National Catholic Register

Sunday Guides

The Gospel Within the Gospel

User's Guide to Sept. 15

BY Tom and April Hoopes

Sept. 8-21, 2013 Issue | Posted 9/15/13 at 6:51 AM

 

Sunday, Sept. 15 (Year C, Cycle I) is the 24th Sunday in Ordinary Time.

 

Readings

Exodus 32:7-11, 13-14; Psalm 51:3-4, 12-13, 17, 19; 1 Timothy 1:12-17; Luke 15:1-32 or 15:1-10

 

Our Take

We have bought many religious books over the years. Several of them have been extremely useful to the Sunday Guide because they contain information that simply isn’t readily available online. One example is an old edition of The Jerome Biblical Commentary.

The section on the 15th chapter of the Gospel of Luke, today’s Gospel reading, includes some fascinating facts. Here are a few of them and how they apply to our lives.

This chapter in Luke is called "The Gospel Within the Gospel" because, in recounting the Parables of the Lost Sheep, the Lost Coin and the Prodigal Son, it vividly tells the story of God’s mercy and our thanksgiving.

First is the Parable of the Lost Sheep. The Jerome Biblical Commentary says that when a sheep gets separated from its flock and lost, the sheep will lie down, helpless. The shepherd can’t call it; he has to look for it. And when he finds it, he has to carry the sheep back — he can’t make it follow him.

This is a fascinating detail that enlightens the metaphor Christ is making. When we are separated from the flock and lost, we are utterly helpless. All of our courage and strength come from the flock, led by our divine Shepherd. On our own, we aren’t just "doing our own thing" — we are helpless and alone, powerless at the mercy of the wilds. When Christ calls us back, he doesn’t just call us individually to follow him. Like the old poem about the footprints in the sand, he has to literally carry us back home.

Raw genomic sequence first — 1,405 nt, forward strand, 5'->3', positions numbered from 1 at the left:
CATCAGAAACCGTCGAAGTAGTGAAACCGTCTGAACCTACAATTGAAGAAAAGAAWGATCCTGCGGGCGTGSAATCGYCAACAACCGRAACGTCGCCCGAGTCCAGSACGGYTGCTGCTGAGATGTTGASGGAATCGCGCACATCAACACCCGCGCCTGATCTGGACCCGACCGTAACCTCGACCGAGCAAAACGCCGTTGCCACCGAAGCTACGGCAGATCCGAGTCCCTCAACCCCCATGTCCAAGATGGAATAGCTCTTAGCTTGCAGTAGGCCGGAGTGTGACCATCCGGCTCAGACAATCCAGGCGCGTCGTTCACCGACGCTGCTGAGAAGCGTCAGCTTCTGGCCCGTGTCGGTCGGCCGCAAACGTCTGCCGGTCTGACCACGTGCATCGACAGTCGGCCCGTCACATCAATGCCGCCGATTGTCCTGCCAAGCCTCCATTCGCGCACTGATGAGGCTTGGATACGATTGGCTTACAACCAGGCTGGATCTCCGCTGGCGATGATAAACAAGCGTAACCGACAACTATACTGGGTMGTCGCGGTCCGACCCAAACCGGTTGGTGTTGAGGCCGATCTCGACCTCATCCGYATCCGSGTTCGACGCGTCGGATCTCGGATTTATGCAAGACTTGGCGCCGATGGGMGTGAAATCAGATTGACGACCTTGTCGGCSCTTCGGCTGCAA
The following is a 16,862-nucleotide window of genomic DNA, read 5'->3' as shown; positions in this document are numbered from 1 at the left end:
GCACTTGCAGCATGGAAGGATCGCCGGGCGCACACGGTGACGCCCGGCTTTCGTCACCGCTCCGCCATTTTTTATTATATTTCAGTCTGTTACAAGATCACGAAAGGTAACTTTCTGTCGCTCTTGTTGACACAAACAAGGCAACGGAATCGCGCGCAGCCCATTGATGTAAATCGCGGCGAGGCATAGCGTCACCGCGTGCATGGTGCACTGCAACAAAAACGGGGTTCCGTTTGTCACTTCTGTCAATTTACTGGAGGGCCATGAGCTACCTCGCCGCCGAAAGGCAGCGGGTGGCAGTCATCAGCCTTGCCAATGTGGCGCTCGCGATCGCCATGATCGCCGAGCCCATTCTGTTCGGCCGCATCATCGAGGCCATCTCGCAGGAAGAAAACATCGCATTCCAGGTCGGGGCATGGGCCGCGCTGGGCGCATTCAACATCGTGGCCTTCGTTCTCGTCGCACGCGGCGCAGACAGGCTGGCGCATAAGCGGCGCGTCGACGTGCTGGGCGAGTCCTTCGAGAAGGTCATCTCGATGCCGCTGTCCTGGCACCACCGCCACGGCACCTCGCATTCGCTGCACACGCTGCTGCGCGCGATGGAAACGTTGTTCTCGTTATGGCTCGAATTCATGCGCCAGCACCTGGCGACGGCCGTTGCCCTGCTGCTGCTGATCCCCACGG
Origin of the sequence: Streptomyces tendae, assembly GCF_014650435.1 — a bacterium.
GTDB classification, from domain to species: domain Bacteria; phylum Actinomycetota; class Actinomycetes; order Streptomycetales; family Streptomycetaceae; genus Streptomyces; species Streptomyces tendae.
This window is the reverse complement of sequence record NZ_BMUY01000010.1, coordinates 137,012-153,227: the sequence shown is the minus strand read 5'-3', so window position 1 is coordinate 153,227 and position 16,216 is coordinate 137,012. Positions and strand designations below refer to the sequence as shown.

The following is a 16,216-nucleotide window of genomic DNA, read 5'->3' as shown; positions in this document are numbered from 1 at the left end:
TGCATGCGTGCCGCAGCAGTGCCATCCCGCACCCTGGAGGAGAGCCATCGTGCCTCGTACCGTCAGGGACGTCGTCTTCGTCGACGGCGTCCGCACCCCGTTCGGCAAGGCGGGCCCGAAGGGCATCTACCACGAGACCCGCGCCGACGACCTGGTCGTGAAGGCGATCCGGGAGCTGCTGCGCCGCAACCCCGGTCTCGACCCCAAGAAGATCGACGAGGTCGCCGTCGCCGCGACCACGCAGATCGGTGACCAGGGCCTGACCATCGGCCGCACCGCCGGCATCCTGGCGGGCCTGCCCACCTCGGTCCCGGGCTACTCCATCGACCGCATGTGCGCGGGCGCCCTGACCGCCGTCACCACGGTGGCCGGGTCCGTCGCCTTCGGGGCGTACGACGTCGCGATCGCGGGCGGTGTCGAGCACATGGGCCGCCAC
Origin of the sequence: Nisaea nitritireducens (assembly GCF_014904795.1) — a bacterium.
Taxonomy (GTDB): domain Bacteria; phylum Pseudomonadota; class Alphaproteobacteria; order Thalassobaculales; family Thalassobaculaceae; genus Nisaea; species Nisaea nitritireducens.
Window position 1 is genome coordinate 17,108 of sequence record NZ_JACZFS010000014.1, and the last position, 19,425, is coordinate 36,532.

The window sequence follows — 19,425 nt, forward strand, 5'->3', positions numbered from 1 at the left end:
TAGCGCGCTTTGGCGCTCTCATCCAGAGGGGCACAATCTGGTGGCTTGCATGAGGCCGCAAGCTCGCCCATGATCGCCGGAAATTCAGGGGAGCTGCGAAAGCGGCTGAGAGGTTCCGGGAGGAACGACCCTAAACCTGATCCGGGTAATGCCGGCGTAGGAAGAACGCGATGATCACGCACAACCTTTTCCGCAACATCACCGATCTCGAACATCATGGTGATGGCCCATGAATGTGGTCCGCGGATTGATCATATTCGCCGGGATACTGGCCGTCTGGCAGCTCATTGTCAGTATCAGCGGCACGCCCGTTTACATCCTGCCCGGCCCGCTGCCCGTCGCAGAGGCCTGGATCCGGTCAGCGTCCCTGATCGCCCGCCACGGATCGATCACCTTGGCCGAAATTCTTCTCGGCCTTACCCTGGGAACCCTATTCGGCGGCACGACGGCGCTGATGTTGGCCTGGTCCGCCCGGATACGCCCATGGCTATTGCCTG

Second is the Parable of the Lost Coin. Details in the story suggest that this is a poor woman. The commentary says that the house she lives in would most likely have been a narrow, one-room structure, with no windows. In order to light the house and search for her coin, she would have had to open the door, light a lantern and search not just by sight, but by feel — she sweeps the house, hoping to hear the coin against the floor. In this story and the story about the lost sheep, says the commentary, Luke adds the detail that the finder calls all of the neighbors together to celebrate the end of the search.

What can we learn from all that? If our soul is like a coin, then it has great intrinsic value that makes it desirable in and of itself. God sees us that way. Each of us has unique value in his eyes — value worth making a great, arduous effort to find. And he celebrates when each of us is found.

Third is the Parable of the Prodigal Son. Much has been written about this rich parable. We will share just one fact from the book that we hadn’t heard before: The commentary says that, in Jesus’ day, a father could abdicate and share his property before his death.

We have come across considerations of what it meant for the youngest son to demand his share of the inheritance before his father had died: It was presumptuous and premature. But it is interesting to think about it from the father’s perspective. In "abdicating" his share of his property, he is doing what God does with us: Rather than rule his world with an iron fist, he gives us free reign to use what is his. We can use that freedom to do his will or to oppose his will — but the decision is ours.

Tom and April Hoopes write from Atchison, Kansas,

where Tom is writer in residence at Benedictine College.